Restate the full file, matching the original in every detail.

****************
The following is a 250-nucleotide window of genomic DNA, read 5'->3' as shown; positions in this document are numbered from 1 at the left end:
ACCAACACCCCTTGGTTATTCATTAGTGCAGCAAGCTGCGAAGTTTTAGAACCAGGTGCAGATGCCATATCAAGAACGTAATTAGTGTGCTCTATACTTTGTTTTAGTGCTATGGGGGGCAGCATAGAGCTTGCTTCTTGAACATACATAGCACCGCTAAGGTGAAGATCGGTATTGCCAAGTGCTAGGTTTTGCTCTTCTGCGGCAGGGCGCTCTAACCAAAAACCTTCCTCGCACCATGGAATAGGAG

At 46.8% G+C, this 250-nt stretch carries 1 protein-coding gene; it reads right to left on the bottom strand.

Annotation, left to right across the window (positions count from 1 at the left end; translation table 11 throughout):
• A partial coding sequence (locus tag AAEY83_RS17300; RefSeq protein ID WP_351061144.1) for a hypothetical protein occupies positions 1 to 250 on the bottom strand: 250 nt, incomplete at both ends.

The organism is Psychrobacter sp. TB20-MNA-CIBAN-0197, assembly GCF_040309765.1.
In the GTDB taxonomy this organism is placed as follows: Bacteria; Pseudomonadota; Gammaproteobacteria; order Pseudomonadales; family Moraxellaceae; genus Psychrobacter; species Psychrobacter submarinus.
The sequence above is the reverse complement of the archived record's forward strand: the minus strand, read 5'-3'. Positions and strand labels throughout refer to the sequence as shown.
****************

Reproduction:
The following is a 250-nucleotide window of genomic DNA, read 5'->3' as shown; positions in this document are numbered from 1 at the left end:
ACCAACACCCCTTGGTTATTCATTAGTGCAGCAAGCTGCGAAGTTTTAGAACCAGGTGCAGATGCCATATCAAGAACGTAATTAGTGTGCTCTATACTTTGTTTTAGTGCTATGGGGGGCAGCATAGAGCTTGCTTCTTGAACATACATAGCACCGCTAAGGTGAAGATCGGTATTGCCAAGTGCTAGGTTTTGCTCTTCTGCGGCAGGGCGCTCTAACCAAAAACCTTCCTCGCACCATGGAATAGGAG

At 46.8% G+C, this 250-nt stretch carries 1 protein-coding gene; it reads right to left on the bottom strand.

Annotation, left to right across the window (positions count from 1 at the left end; translation table 11 throughout):
• A partial coding sequence (locus tag AAEY83_RS17300; RefSeq protein ID WP_351061144.1) for a hypothetical protein occupies positions 1 to 250 on the bottom strand: 250 nt, incomplete at both ends.

The organism is Psychrobacter sp. TB20-MNA-CIBAN-0197, assembly GCF_040309765.1.
In the GTDB taxonomy this organism is placed as follows: Bacteria; Pseudomonadota; Gammaproteobacteria; order Pseudomonadales; family Moraxellaceae; genus Psychrobacter; species Psychrobacter submarinus.
The sequence above is the reverse complement of the archived record's forward strand: the minus strand, read 5'-3'. Positions and strand labels throughout refer to the sequence as shown.